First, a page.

Fig. 1

Example of path analysis model with single mediator (at a single time point)

Fig. 2

Combined model: Path analysis model with all mediators included (at a single time point)

Fig. 3

Final mediation model

Results

Of the 394 participants (208 intervention, 186 control) that completed the baseline assessment, 357 completed the 2-month follow up (178 intervention, 179 control), and 329 completed the 12-month follow up (165 intervention, 164 control). Baseline characteristics of the intervention and control group have been reported elsewhere [9], but briefly, the parent sample was as follows: 96 % female, 47 % university educated, 41 % with a household income greater than AU$ 100,000; and an average age of 35.4 years (SD = 5.4); with an average 2.3 children under 16 years (SD = 0.8). The children who were the target of the intervention had an average age of 4.3 years (SD = 0.6) and 49 % were female. There were no significant differences at baseline between the intervention and control groups on the above characteristics. Three hundred fifty six provided a complete set of data at 2-months, and 327 provided a complete set of data at 12-months.

At both time points, there was a significant difference in children’s fruit and vegetable consumption between intervention and control groups [9, 10].

Table 1 shows that the intervention group has higher parent fruit and vegetable intake at 2 months compared to the control group. At 12-months, the frequency of providing children with fruit and vegetables was higher and the pressure to eat score was lower among intervention parents. These variables were entered into a series of single mediation models (Fig. 1), the path analyses for which is reported in Tables 2 and 3.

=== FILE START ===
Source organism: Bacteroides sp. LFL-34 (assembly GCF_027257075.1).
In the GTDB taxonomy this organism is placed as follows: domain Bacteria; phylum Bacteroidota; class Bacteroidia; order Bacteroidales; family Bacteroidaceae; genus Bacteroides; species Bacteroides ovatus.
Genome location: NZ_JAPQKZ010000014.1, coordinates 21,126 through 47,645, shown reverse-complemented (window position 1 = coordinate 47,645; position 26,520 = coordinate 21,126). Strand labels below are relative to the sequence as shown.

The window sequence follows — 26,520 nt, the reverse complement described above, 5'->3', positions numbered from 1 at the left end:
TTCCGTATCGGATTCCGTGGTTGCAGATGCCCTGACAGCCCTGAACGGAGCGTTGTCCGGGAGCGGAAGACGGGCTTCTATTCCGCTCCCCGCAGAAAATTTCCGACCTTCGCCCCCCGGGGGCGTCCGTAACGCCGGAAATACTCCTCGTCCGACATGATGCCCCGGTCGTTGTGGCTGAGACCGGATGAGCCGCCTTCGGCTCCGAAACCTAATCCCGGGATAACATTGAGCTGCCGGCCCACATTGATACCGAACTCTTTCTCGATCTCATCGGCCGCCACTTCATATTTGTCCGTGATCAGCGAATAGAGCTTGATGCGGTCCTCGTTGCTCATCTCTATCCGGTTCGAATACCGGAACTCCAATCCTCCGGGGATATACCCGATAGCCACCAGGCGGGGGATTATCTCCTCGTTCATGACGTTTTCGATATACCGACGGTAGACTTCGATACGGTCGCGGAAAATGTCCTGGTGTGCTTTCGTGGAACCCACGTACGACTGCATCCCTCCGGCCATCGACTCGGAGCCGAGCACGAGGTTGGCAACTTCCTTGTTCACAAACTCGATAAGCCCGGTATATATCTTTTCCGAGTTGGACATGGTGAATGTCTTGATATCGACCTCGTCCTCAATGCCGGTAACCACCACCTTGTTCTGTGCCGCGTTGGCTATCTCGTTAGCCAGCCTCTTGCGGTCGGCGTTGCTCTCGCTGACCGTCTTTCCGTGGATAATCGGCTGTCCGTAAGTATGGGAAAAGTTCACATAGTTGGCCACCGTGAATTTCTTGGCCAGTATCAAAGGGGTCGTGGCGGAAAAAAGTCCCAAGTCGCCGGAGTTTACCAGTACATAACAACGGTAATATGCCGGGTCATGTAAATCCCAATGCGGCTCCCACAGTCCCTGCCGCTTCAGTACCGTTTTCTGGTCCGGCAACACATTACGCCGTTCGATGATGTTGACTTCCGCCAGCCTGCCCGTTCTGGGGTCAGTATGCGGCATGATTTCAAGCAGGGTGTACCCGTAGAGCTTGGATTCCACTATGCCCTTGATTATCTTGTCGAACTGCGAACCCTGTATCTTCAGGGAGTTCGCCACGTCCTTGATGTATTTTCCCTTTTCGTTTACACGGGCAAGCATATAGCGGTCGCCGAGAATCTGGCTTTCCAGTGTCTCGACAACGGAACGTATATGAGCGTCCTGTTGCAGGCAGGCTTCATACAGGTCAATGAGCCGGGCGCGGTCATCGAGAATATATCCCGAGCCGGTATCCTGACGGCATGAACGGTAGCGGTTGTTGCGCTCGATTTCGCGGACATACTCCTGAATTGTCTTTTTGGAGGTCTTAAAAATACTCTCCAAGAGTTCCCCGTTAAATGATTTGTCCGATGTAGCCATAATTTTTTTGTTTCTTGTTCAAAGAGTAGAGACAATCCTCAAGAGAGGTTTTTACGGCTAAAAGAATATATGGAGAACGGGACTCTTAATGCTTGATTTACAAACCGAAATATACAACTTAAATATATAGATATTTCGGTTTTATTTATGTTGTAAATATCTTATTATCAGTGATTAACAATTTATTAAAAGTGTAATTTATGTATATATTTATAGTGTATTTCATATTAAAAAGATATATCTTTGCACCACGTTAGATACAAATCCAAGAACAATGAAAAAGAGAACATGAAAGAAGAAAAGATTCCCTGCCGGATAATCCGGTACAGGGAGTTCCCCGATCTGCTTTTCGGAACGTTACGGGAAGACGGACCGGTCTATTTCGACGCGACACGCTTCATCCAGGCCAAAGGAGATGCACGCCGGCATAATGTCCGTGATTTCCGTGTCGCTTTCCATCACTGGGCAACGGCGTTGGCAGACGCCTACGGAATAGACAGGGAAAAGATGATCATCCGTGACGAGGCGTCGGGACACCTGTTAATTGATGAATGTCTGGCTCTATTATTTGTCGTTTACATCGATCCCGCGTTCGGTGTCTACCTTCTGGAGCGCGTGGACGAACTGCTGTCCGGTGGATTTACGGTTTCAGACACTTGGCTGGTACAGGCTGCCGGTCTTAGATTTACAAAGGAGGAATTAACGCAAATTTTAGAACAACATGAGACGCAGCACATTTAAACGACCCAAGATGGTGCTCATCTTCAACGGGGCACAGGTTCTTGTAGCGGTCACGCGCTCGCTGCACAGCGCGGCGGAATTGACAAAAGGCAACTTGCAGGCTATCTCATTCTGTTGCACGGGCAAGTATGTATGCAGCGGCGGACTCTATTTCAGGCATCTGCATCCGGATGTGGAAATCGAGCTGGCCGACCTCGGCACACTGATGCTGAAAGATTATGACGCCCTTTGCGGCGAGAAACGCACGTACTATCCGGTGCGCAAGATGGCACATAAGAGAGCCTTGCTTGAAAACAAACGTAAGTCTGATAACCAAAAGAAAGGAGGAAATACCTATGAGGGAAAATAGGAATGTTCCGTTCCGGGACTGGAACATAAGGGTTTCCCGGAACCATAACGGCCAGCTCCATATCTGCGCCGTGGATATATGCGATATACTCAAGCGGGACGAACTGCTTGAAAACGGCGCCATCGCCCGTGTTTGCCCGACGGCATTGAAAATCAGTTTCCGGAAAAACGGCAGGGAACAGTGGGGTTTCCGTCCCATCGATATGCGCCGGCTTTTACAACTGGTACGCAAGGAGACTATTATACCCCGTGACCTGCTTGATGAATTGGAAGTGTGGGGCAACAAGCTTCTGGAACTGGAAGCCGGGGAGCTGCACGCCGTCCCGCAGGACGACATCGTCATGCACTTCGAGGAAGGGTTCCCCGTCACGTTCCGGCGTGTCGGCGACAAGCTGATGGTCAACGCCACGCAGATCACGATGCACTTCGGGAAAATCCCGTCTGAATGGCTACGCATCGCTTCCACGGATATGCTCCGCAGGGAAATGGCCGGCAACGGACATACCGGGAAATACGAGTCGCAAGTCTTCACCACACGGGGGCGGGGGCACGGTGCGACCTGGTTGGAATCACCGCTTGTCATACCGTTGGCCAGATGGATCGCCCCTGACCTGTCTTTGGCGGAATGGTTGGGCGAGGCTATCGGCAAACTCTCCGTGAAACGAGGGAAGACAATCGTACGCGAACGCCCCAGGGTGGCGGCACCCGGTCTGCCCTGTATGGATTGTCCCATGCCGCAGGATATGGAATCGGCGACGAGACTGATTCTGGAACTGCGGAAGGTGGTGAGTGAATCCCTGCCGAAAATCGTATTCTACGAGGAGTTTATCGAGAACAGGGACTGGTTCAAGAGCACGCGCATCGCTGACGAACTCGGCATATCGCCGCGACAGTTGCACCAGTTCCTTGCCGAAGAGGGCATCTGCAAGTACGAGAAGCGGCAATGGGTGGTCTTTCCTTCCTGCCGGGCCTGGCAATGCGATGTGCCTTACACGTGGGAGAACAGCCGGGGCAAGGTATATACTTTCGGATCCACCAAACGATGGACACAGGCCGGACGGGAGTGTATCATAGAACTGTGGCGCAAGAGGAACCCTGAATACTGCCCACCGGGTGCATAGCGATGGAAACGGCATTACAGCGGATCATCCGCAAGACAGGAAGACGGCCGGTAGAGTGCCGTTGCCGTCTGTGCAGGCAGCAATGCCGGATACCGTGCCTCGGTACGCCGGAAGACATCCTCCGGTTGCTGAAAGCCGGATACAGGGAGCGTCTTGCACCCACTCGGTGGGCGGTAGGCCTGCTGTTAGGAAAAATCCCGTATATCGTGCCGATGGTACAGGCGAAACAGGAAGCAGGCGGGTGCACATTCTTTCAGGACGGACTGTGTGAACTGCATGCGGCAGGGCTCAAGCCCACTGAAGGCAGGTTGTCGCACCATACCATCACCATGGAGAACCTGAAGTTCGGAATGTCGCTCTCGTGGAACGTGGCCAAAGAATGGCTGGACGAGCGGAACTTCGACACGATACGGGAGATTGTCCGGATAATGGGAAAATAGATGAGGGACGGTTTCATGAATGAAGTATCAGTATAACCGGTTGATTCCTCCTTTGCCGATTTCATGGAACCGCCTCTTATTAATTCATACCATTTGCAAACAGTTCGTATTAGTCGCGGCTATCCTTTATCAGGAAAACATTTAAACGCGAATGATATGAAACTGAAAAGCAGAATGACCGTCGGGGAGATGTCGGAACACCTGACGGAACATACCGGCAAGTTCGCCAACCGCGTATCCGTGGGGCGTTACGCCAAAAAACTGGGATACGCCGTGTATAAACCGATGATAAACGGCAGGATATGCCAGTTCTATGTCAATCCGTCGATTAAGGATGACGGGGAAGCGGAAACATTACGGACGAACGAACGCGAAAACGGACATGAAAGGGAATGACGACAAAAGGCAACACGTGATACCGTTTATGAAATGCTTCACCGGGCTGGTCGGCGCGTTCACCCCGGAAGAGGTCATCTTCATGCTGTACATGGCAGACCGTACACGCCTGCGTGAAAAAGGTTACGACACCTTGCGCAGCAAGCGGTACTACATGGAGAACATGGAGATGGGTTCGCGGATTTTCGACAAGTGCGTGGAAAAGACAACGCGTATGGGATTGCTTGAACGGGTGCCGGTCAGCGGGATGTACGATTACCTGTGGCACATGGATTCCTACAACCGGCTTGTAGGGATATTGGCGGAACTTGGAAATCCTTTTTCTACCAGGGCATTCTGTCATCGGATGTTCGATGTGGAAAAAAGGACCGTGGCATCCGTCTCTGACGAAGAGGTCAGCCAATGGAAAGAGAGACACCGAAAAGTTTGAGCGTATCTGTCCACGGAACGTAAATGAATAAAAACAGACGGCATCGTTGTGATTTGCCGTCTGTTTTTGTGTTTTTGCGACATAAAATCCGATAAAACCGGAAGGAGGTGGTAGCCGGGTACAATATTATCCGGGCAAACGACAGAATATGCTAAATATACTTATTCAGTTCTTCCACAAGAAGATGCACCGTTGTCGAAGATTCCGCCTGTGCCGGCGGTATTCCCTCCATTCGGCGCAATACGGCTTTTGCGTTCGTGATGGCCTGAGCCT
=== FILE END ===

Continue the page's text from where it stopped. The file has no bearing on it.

Table 1

Differences in proposed mediators between treatment groups at 2-month and 12-month follow-up

   

2-months

12-months

   

Treatment

p-value

Treatment

p-value

 

Proposed mediator

Category

Intervention (n = 208)

Control (n = 186)

 

Intervention (n = 208)

Control (n = 186)

 

Change score

Availability

mean (SD)

1.0 (4.7)

0.7 (4.4)

0.4721

1.1 (4.2)

0.3 (5.2)

0.3437

Parent Intake (F&V serves/day)

mean (SD)

1.0 (1.8)

0.1 (1.5)

<0.0001

0.6 (2.0)

0.0 (1.7)

0.1459

Role modelling (Times/day)

mean (SD)

0.5 (1.7)

0.4 (1.5)

0.3312

−0.0 (1.9)

0.0 (1.4)

0.7426

Parent provision (Times/day children provided F&V)

mean (SD)

1.1 (1.7)

0.4 (1.4)

0.0006

0.7 (1.5)

0.3 (1.4)

0.0232

Pressure

mean (SD)

−0.2 (0.6)

−0.1 (0.6)

0.1339

−0.2 (0.6)

0.0 (0.7)

0.0413

Single point in time

Eats together (as a family at a table/bench)

Everyday (=1) 0–6 days/week (=0)

108 (60 %)

109 (61 %)

0.7023

104 (63 %)

99 (61 %)

0.2920

Television dinner (Eat dinner in front of the TV)

1–7 days/week (=1) Never (=0)

91 (51 %)

89 (49 %)

0.5435